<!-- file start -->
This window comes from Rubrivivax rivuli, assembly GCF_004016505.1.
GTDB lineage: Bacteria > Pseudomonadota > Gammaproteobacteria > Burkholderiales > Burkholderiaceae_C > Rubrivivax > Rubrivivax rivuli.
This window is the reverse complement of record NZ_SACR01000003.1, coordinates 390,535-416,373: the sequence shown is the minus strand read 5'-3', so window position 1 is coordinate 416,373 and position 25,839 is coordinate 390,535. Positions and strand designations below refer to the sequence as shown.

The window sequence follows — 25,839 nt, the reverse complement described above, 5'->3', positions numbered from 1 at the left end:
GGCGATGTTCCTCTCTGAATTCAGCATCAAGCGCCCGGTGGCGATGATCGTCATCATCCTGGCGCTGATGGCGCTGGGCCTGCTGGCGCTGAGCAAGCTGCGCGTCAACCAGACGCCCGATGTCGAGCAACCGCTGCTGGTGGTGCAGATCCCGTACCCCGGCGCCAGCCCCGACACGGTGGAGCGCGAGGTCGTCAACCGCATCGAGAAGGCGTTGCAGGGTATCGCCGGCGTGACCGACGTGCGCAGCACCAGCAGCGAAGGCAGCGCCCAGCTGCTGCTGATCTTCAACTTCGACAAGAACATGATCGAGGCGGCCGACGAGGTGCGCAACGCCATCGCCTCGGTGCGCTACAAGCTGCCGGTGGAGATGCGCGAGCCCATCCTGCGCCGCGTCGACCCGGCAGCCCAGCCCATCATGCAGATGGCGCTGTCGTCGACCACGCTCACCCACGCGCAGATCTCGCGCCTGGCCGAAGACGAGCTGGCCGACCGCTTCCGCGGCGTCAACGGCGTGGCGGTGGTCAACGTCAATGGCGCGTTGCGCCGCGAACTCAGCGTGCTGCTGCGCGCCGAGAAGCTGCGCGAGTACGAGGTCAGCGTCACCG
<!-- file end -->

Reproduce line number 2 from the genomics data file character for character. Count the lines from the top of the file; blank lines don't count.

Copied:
GTDB lineage: Bacteria > Pseudomonadota > Gammaproteobacteria > Burkholderiales > Burkholderiaceae_C > Rubrivivax > Rubrivivax rivuli.